Police in the northern Detroit suburbs shot to death two men in back-to-back encounters April 9-10. Both of the victims were young white men in their 20s, one apparently suffering from mental illness.
On the morning of Monday, April 9, Troy Police Department officers were called to a home on Saddle Brook Court for the fourth time in less than a year, each time because family members were frightened of threatening and erratic behavior by 23-year-old Robert Issa.
On the three previous occasions, Issa was hospitalized with a diagnosis of manic behavior due to bipolar disorder, and then ultimately released to his family. According to police reports, on at least one occasion the manic episode came after Issa stopped taking prescription medicine for his mental illness.
Police claimed that when they arrived Monday, Issa came at them with knives and attempted to force his way into an unmarked police car, continuing his attack even after being Tasered. One cop then opened fire, hitting Issa four or five times and killing him. Troy police do not wear body cameras, and there has not been a police-involved killing in the Detroit suburb in 20 years.
Issa was well known to the police because of the three previous incidents, one of which he spat on a police officer, although he missed him. The same officer was involved in the third police visit to the family’s home. It is not known whether the same officer was involved in the final visit that ended in Issa’s death.
The second police killing took police in Royal Oak, near a White Castle restaurant at the intersection of Thirteen Mile Road and Coolidge Road. Police pulled over 28-year-old Antonino Thomas Gordon of Commerce Township for a traffic violation shortly after 6 p.m. on Tuesday, April 10, but he drove off rather than accept the ticket.
A few minutes later, the police officer saw Gordon’s vehicle in the drive-through lane of the White Castle, and he pulled his vehicle in front of Gordon to block his exit. When Gordon again attempted to drive off, the officer fired at least four shots, causing Gordon’s car to veer into another vehicle and crash. Gordon was pronounced dead at the scene, while the driver of the car he struck suffered minor injuries and was taken to a nearby hospital.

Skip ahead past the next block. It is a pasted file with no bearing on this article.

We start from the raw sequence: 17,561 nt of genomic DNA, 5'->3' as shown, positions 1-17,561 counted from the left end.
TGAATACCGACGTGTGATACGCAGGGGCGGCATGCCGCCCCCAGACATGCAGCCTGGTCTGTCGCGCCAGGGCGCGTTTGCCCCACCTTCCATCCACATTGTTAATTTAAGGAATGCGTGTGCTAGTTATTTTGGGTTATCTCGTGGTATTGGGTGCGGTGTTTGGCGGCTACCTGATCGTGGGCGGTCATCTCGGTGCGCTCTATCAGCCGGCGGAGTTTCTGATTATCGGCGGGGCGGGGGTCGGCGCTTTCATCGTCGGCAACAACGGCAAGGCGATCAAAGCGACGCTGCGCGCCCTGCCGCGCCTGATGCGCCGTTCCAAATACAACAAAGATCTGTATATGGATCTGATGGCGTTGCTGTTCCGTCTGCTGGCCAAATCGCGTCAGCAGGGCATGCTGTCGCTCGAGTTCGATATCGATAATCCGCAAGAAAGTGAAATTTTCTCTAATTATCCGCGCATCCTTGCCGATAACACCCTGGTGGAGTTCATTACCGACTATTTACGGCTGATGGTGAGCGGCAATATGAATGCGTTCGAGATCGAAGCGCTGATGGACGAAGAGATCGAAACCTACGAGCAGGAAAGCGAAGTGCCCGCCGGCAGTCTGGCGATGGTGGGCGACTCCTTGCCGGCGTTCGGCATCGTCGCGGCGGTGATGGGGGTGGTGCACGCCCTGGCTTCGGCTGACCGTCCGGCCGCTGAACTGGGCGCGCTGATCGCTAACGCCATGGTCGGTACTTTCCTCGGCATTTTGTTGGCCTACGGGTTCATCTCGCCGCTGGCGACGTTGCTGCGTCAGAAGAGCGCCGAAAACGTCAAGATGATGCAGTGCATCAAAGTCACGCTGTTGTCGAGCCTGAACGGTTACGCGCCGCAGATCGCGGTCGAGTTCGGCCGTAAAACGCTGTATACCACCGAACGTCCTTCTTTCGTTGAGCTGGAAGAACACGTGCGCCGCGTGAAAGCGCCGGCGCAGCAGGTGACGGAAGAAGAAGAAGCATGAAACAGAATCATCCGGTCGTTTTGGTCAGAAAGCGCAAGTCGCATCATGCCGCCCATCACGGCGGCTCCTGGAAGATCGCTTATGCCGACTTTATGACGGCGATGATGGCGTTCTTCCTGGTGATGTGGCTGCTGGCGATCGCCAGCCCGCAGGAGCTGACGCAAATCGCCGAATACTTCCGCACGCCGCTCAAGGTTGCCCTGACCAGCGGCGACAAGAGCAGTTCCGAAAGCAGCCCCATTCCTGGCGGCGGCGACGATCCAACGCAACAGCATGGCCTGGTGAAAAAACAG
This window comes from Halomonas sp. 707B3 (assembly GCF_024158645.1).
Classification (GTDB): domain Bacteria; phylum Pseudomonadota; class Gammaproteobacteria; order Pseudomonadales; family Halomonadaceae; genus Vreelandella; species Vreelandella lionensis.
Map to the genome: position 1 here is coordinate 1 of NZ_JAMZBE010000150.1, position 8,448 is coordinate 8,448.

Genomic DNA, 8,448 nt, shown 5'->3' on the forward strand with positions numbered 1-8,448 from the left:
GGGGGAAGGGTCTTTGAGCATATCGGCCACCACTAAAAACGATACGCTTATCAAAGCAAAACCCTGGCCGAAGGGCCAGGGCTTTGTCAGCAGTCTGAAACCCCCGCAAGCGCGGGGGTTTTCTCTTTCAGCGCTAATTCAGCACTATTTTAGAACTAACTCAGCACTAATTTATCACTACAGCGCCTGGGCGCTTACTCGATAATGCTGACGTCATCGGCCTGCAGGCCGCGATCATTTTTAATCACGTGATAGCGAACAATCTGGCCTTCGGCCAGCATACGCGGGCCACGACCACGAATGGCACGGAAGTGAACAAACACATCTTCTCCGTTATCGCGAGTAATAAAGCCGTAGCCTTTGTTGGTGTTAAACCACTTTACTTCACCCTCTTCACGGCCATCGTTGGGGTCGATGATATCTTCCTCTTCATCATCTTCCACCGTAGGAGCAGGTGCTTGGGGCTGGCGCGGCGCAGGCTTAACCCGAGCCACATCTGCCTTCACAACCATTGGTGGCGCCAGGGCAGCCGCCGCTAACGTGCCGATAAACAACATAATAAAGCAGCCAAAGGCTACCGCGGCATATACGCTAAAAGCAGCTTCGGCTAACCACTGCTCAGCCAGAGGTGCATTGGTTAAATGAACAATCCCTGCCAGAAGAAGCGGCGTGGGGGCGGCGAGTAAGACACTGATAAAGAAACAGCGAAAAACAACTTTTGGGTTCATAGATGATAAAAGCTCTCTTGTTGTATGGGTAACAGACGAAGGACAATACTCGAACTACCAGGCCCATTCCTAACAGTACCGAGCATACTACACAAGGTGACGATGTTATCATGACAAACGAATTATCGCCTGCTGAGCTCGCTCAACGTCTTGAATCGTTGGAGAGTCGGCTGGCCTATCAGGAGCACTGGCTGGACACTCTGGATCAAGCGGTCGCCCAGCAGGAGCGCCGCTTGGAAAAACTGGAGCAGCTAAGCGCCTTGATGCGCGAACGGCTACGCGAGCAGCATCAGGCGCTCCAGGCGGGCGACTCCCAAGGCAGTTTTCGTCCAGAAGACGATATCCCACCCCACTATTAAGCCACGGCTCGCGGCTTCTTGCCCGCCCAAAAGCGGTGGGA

One eyewitness told local television station WDIV, “We saw the cop pull up to White Castle, and we saw him get out and draw his gun immediately. We heard four or five gunshots.” The witness continued, describing the victim, “We could see him swerving and driving really slow, and he looked out of it. And then he just started coasting into oncoming traffic, and I assumed that he passed out.”
Royal Oak police sought to rebut the logical conclusion—that the police officer shot and killed a man because he was angry over his previous drive-off from the traffic ticket—by releasing Gordon’s “criminal” record, which consisted solely of motor vehicle violations, such as driving under the influence and speeding. These were totally irrelevant, since Gordon was not driving his own car and the policeman who pulled the trigger could not have known of them.
Joseph Dedvukaj, an attorney whose niece was married to Gordon, told the press, “There is no question that this officer was not justified in killing him. … This officer basically became the judge, jury and executioner.”
“A police officer is not above the law and must obey the law like any other citizen,” he continued. “He knew the difference between right and wrong when he did what he did yesterday.”
Dedvukaj said Gordon was a construction worker who wanted to go into business for himself. He said that the young man “did not do anything to provoke the police officer to draw his weapon, point it at him and pull the trigger four or more times, killing him.”